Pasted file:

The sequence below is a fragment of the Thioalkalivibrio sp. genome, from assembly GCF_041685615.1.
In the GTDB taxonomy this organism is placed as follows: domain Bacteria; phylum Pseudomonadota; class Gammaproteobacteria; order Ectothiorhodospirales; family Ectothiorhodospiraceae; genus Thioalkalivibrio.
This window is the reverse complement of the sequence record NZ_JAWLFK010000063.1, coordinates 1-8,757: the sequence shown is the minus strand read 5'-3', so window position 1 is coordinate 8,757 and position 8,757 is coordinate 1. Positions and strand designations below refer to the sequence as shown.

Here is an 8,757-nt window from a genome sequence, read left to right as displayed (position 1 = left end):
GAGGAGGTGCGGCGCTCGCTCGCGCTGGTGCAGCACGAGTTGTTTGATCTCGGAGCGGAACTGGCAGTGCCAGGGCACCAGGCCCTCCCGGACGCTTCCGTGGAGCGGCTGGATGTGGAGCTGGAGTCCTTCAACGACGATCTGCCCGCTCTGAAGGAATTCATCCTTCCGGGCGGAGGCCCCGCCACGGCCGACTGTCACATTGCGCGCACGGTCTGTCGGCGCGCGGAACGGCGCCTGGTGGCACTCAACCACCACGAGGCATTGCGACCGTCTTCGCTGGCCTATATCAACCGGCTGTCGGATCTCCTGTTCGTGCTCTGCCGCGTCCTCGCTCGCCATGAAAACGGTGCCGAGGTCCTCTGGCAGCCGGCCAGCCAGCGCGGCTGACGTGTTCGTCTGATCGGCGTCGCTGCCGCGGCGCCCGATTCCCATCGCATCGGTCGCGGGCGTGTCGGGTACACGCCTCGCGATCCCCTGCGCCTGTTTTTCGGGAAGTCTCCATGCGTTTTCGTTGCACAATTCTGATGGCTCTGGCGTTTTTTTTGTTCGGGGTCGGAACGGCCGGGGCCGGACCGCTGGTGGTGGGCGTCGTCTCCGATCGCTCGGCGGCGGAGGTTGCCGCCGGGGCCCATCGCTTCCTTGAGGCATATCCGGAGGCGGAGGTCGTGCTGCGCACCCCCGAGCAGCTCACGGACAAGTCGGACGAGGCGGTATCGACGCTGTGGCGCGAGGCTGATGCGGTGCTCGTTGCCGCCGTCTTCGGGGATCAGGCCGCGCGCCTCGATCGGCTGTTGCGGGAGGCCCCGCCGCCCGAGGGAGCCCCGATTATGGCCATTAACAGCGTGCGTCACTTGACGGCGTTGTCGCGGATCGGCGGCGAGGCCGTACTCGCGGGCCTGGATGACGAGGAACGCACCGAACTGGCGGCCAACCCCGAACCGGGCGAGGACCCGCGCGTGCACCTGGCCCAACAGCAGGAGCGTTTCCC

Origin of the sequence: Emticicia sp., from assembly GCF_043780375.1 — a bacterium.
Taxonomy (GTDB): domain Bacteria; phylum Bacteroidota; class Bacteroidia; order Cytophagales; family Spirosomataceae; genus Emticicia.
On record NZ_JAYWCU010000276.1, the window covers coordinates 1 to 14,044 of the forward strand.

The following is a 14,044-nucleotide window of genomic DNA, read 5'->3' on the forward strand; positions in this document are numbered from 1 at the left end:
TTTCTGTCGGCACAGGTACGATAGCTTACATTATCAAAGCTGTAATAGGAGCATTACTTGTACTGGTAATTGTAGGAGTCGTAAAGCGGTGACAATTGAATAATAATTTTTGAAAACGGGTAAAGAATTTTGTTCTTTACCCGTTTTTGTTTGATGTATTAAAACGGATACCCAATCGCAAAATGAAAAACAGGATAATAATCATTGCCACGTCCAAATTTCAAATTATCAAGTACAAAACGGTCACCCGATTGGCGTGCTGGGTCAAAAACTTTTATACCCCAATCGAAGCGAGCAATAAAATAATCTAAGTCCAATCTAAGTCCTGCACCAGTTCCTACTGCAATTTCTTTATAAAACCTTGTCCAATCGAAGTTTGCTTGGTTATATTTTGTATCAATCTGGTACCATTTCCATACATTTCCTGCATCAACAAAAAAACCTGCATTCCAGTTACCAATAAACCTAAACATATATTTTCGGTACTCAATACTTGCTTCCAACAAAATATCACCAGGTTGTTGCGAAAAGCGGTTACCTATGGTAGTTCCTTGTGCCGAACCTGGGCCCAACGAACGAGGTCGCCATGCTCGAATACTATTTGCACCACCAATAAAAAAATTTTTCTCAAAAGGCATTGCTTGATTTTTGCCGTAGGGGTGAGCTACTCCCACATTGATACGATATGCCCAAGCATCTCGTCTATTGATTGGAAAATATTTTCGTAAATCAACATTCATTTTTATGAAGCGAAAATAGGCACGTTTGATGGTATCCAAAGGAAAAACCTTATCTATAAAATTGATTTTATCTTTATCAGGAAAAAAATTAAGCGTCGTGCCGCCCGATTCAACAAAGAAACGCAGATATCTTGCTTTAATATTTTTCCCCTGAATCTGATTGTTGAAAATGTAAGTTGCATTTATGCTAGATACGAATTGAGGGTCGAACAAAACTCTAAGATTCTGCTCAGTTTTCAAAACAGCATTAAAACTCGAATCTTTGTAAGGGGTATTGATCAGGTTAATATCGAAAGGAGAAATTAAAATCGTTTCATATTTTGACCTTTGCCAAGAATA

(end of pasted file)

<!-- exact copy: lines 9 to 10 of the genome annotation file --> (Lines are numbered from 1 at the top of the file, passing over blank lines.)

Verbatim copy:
The following is a 14,044-nucleotide window of genomic DNA, read 5'->3' on the forward strand; positions in this document are numbered from 1 at the left end:
TTTCTGTCGGCACAGGTACGATAGCTTACATTATCAAAGCTGTAATAGGAGCATTACTTGTACTGGTAATTGTAGGAGTCGTAAAGCGGTGACAATTGAATAATAATTTTTGAAAACGGGTAAAGAATTTTGTTCTTTACCCGTTTTTGTTTGATGTATTAAAACGGATACCCAATCGCAAAATGAAAAACAGGATAATAATCATTGCCACGTCCAAATTTCAAATTATCAAGTACAAAACGGTCACCCGATTGGCGTGCTGGGTCAAAAACTTTTATACCCCAATCGAAGCGAGCAATAAAATAATCTAAGTCCAATCTAAGTCCTGCACCAGTTCCTACTGCAATTTCTTTATAAAACCTTGTCCAATCGAAGTTTGCTTGGTTATATTTTGTATCAATCTGGTACCATTTCCATACATTTCCTGCATCAACAAAAAAACCTGCATTCCAGTTACCAATAAACCTAAACATATATTTTCGGTACTCAATACTTGCTTCCAACAAAATATCACCAGGTTGTTGCGAAAAGCGGTTACCTATGGTAGTTCCTTGTGCCGAACCTGGGCCCAACGAACGAGGTCGCCATGCTCGAATACTATTTGCACCACCAATAAAAAAATTTTTCTCAAAAGGCATTGCTTGATTTTTGCCGTAGGGGTGAGCTACTCCCACATTGATACGATATGCCCAAGCATCTCGTCTATTGATTGGAAAATATTTTCGTAAATCAACATTCATTTTTATGAAGCGAAAATAGGCACGTTTGATGGTATCCAAAGGAAAAACCTTATCTATAAAATTGATTTTATCTTTATCAGGAAAAAAATTAAGCGTCGTGCCGCCCGATTCAACAAAGAAACGCAGATATCTTGCTTTAATATTTTTCCCCTGAATCTGATTGTTGAAAATGTAAGTTGCATTTATGCTAGATACGAATTGAGGGTCGAACAAAACTCTAAGATTCTGCTCAGTTTTCAAAACAGCATTAAAACTCGAATCTTTGTAAGGGGTATTGATCAGGTTAATATCGAAAGGAGAAATTAAAATCGTTTCATATTTTGACCTTTGCCAAGAATA